I can understand why people consider work/life balance, workload and time pressure is the issue becasue that is what people feel directly. I would submit that this could be significantly reduced or eliminated if we could only figure out how to handle organizational governance and recruit, train and retain competent management. I worked tirelessly with and for people who shared the mission/vision. Not so much for people who view their current role as a stepping stone or are narcissists and spin-masters. These people shouldn't practice in any industry, let alone one that affects patient outcomes and caregiver satisfaction.
I concur with Drex and Anonymous CTO. The swirl caused by lack of governance, lack of decision making, and selective amnesia regarding earlier decisions seems to be getting worse, not better, over the last 5 years.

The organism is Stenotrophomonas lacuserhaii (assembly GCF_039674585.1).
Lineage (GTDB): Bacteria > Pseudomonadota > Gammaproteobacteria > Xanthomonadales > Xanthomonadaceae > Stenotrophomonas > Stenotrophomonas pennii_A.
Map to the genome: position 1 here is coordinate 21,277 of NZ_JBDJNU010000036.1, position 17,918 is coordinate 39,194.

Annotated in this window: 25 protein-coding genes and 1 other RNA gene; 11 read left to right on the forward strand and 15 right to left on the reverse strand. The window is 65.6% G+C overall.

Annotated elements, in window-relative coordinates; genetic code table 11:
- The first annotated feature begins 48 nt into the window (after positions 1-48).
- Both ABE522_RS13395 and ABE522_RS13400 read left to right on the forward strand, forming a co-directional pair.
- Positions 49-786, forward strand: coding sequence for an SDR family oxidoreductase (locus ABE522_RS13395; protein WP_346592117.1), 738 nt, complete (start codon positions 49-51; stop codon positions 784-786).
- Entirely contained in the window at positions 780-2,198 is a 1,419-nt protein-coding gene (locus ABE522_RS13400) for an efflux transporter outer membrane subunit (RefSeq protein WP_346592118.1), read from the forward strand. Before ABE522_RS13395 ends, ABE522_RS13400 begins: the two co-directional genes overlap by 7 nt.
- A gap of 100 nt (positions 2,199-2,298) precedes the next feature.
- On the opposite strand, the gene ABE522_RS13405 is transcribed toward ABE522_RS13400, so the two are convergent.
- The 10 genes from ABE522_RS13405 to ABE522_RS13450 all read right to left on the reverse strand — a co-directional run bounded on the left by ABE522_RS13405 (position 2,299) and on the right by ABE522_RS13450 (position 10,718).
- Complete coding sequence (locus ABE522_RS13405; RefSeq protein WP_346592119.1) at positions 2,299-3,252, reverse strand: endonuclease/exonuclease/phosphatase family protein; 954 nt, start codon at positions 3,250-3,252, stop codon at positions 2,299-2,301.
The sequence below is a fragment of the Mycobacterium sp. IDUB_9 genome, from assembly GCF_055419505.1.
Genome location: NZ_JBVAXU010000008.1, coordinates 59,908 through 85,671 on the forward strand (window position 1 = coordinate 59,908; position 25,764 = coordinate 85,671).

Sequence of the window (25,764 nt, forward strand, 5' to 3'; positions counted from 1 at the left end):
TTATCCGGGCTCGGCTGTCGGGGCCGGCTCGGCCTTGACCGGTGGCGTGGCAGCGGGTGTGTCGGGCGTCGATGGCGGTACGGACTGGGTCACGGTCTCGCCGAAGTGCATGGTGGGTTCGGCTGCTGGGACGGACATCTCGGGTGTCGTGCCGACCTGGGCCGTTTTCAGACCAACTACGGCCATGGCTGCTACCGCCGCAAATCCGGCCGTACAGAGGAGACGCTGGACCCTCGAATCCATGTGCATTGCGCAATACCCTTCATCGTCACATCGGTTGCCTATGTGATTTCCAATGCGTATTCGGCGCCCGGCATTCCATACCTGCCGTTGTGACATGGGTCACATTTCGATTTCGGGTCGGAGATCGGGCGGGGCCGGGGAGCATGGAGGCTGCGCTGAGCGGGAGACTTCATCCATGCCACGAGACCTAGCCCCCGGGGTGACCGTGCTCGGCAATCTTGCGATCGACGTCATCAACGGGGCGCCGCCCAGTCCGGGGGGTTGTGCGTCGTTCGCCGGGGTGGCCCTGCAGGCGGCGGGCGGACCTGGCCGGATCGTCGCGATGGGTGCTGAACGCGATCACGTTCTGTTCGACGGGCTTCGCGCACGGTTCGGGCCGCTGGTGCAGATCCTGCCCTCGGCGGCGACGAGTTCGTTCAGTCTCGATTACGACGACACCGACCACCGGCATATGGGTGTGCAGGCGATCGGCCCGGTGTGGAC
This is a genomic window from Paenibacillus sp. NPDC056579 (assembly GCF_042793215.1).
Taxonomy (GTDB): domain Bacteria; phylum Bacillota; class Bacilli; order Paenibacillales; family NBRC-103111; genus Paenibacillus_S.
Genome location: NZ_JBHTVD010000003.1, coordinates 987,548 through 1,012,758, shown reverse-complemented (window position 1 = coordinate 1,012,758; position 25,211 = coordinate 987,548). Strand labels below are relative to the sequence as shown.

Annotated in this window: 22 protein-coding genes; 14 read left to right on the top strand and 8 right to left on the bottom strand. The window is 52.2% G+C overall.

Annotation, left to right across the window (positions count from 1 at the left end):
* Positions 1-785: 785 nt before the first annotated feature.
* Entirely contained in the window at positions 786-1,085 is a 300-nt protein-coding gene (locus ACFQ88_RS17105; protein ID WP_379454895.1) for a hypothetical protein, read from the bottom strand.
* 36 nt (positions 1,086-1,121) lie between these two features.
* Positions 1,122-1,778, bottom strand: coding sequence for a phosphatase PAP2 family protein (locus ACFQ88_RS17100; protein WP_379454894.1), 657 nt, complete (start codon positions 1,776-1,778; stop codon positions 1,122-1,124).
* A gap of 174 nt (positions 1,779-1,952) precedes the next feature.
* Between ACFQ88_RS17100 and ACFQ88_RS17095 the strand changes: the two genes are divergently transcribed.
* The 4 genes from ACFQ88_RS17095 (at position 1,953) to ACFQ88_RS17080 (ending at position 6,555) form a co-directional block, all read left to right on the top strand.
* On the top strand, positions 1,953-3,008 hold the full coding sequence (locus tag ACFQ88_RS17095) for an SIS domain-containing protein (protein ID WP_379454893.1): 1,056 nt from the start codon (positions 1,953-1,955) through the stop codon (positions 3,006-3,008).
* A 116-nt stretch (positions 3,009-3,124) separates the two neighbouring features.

At Epic, the highest turnover is among Implementation—those customer-involved folks who likely travel three weeks out of the month. As roles demand less crisis management and fewer rushed meals in Dane County Regional Airport—in order: Technical Services, R&D, QA—it is much easier to craft a long-term, balanced life in America's Dairyland.
No one is hired to be a manager at Epic. Your "TL" started on the same job as you, likely on the same application, and often still does front line work—but may not have ever managed so much as a PTA meeting.
I agree with Drex. No governance = no effective execution (everything is a priority and thus nothing gets done fast) = frustration (burnout) for all.
Chronic poor governance processes resulting in IT pros working on everything, with daily reprioritization. They work on the stuff they think is most important, or the stuff associated with leaders who howl the loudest. Good governance is rare in healthcare.